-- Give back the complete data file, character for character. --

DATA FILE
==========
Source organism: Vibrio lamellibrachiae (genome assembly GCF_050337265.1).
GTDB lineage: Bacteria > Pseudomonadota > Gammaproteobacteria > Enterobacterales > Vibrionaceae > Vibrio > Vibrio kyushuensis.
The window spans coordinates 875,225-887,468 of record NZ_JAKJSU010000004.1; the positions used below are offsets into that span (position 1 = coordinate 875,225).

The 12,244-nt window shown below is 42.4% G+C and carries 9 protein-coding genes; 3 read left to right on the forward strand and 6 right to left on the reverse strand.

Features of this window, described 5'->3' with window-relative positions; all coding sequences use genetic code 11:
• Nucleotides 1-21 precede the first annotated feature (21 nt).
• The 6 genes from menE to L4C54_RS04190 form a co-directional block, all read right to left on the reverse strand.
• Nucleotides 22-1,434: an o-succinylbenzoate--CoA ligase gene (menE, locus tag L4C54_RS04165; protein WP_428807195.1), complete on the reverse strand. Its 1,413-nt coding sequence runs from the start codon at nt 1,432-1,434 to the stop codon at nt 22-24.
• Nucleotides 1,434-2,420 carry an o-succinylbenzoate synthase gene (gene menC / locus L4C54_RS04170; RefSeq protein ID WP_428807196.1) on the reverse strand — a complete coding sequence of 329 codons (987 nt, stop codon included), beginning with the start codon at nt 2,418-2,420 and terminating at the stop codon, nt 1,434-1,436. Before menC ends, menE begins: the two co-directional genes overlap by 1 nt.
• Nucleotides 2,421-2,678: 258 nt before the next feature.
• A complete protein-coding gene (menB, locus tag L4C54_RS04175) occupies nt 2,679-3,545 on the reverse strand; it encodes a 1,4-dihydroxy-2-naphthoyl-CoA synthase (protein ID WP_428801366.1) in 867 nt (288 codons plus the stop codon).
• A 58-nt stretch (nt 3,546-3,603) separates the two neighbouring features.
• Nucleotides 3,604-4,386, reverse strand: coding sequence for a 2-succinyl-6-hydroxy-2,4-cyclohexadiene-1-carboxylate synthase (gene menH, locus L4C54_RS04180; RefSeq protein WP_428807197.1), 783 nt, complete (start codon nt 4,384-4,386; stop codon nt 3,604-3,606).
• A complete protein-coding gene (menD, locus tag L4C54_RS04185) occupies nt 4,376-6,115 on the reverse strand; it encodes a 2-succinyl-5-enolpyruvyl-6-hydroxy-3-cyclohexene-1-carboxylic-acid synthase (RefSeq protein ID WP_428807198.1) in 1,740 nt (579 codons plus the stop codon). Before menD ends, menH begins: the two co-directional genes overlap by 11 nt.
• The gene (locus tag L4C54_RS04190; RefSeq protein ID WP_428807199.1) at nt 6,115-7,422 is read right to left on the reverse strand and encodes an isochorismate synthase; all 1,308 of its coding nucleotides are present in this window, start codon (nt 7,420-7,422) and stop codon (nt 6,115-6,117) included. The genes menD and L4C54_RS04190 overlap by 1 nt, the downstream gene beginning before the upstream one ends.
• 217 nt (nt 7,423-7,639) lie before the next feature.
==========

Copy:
Source organism: Vibrio lamellibrachiae (genome assembly GCF_050337265.1).
GTDB lineage: Bacteria > Pseudomonadota > Gammaproteobacteria > Enterobacterales > Vibrionaceae > Vibrio > Vibrio kyushuensis.
The window spans coordinates 875,225-887,468 of record NZ_JAKJSU010000004.1; the positions used below are offsets into that span (position 1 = coordinate 875,225).

The 12,244-nt window shown below is 42.4% G+C and carries 9 protein-coding genes; 3 read left to right on the forward strand and 6 right to left on the reverse strand.

Features of this window, described 5'->3' with window-relative positions; all coding sequences use genetic code 11:
• Nucleotides 1-21 precede the first annotated feature (21 nt).
• The 6 genes from menE to L4C54_RS04190 form a co-directional block, all read right to left on the reverse strand.
• Nucleotides 22-1,434: an o-succinylbenzoate--CoA ligase gene (menE, locus tag L4C54_RS04165; protein WP_428807195.1), complete on the reverse strand. Its 1,413-nt coding sequence runs from the start codon at nt 1,432-1,434 to the stop codon at nt 22-24.
• Nucleotides 1,434-2,420 carry an o-succinylbenzoate synthase gene (gene menC / locus L4C54_RS04170; RefSeq protein ID WP_428807196.1) on the reverse strand — a complete coding sequence of 329 codons (987 nt, stop codon included), beginning with the start codon at nt 2,418-2,420 and terminating at the stop codon, nt 1,434-1,436. Before menC ends, menE begins: the two co-directional genes overlap by 1 nt.
• Nucleotides 2,421-2,678: 258 nt before the next feature.
• A complete protein-coding gene (menB, locus tag L4C54_RS04175) occupies nt 2,679-3,545 on the reverse strand; it encodes a 1,4-dihydroxy-2-naphthoyl-CoA synthase (protein ID WP_428801366.1) in 867 nt (288 codons plus the stop codon).
• A 58-nt stretch (nt 3,546-3,603) separates the two neighbouring features.
• Nucleotides 3,604-4,386, reverse strand: coding sequence for a 2-succinyl-6-hydroxy-2,4-cyclohexadiene-1-carboxylate synthase (gene menH, locus L4C54_RS04180; RefSeq protein WP_428807197.1), 783 nt, complete (start codon nt 4,384-4,386; stop codon nt 3,604-3,606).
• A complete protein-coding gene (menD, locus tag L4C54_RS04185) occupies nt 4,376-6,115 on the reverse strand; it encodes a 2-succinyl-5-enolpyruvyl-6-hydroxy-3-cyclohexene-1-carboxylic-acid synthase (RefSeq protein ID WP_428807198.1) in 1,740 nt (579 codons plus the stop codon). Before menD ends, menH begins: the two co-directional genes overlap by 11 nt.
• The gene (locus tag L4C54_RS04190; RefSeq protein ID WP_428807199.1) at nt 6,115-7,422 is read right to left on the reverse strand and encodes an isochorismate synthase; all 1,308 of its coding nucleotides are present in this window, start codon (nt 7,420-7,422) and stop codon (nt 6,115-6,117) included. The genes menD and L4C54_RS04190 overlap by 1 nt, the downstream gene beginning before the upstream one ends.
• 217 nt (nt 7,423-7,639) lie before the next feature.